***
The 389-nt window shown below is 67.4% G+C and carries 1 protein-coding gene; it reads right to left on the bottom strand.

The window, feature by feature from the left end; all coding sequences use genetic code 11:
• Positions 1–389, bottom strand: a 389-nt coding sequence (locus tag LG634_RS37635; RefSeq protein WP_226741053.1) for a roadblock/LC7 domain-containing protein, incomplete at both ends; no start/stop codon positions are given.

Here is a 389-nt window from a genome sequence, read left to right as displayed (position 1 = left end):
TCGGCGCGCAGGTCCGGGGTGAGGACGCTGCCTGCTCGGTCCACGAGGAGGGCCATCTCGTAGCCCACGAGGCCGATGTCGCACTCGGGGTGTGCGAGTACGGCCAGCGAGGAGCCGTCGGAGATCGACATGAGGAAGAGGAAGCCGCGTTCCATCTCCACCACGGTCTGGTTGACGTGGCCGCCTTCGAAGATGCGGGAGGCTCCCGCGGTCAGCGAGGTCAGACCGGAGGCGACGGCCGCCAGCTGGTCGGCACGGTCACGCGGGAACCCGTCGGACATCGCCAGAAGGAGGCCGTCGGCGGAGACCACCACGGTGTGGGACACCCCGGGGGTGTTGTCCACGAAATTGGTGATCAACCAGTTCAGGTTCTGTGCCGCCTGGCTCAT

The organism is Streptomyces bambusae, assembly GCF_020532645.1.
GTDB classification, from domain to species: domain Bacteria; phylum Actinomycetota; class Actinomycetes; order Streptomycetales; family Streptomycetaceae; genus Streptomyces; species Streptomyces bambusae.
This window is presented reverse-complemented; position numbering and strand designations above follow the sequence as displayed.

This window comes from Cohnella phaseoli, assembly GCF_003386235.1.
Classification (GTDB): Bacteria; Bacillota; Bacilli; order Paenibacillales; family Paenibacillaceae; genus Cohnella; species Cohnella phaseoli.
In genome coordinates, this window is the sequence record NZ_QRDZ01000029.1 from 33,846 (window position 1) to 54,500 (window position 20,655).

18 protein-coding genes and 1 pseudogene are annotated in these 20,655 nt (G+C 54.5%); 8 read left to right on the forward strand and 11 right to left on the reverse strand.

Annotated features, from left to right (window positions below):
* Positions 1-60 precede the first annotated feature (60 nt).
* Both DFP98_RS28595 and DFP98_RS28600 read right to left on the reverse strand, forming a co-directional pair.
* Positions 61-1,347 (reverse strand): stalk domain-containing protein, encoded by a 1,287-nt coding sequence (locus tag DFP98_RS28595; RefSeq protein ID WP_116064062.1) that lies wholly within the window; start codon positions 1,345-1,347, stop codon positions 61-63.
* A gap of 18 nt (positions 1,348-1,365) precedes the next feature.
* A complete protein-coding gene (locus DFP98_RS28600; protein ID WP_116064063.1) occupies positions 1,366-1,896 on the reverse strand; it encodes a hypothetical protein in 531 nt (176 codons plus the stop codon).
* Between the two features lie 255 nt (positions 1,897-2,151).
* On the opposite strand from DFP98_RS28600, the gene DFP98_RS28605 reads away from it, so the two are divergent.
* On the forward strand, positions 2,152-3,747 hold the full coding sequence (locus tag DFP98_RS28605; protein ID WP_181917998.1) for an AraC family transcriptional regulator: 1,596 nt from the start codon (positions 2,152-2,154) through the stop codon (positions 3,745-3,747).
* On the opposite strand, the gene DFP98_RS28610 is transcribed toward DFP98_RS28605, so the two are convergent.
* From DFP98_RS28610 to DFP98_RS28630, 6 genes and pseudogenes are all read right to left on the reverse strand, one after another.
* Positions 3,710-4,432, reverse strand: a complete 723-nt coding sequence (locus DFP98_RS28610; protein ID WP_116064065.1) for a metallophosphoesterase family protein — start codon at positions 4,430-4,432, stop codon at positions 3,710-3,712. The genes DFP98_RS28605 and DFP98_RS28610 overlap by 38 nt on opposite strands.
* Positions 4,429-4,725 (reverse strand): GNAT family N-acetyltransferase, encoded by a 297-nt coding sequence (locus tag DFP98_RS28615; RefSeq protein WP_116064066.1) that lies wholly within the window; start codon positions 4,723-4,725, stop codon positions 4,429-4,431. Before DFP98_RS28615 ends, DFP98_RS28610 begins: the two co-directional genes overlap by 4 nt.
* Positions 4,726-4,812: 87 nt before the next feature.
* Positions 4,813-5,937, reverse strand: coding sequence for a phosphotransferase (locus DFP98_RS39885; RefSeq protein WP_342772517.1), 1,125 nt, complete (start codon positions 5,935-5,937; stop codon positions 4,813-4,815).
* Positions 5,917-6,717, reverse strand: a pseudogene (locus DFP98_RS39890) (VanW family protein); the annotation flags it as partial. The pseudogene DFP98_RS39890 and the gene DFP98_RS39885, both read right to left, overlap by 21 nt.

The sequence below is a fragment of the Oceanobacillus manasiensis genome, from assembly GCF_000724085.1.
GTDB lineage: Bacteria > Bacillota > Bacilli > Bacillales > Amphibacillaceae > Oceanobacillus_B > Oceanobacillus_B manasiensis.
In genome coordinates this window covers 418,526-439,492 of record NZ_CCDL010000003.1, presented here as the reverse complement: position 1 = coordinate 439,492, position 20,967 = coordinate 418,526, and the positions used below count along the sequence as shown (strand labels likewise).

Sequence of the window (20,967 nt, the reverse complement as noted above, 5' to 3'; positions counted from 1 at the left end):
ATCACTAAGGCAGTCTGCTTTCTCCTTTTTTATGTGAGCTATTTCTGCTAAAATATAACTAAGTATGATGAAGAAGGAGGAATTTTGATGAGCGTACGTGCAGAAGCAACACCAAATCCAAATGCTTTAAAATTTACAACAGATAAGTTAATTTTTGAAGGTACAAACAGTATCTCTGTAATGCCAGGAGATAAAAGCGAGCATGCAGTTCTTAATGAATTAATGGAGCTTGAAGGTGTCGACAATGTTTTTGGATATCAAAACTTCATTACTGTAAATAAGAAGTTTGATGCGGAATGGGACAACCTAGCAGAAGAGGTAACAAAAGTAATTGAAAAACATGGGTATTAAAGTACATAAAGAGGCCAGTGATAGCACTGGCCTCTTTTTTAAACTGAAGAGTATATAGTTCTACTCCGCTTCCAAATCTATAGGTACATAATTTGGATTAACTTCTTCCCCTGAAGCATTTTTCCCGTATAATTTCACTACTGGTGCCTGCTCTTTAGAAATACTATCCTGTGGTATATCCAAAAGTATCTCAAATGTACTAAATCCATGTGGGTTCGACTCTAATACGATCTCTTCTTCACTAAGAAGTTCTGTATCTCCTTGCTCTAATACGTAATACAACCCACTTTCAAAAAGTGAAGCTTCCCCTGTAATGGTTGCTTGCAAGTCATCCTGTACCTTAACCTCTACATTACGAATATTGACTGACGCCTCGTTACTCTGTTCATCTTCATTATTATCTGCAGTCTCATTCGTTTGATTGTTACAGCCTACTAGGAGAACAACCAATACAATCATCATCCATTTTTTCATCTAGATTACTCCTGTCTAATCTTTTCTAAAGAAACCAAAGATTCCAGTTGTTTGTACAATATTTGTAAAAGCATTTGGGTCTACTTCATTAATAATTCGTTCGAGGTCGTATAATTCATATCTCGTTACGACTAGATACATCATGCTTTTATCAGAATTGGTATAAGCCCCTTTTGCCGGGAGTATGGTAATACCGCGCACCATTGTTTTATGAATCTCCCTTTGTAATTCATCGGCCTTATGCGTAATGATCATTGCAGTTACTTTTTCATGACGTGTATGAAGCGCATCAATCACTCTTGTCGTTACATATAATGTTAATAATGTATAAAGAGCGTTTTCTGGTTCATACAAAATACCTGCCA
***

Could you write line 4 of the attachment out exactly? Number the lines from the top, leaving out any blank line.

Here is a 389-nt window from a genome sequence, read left to right as displayed (position 1 = left end):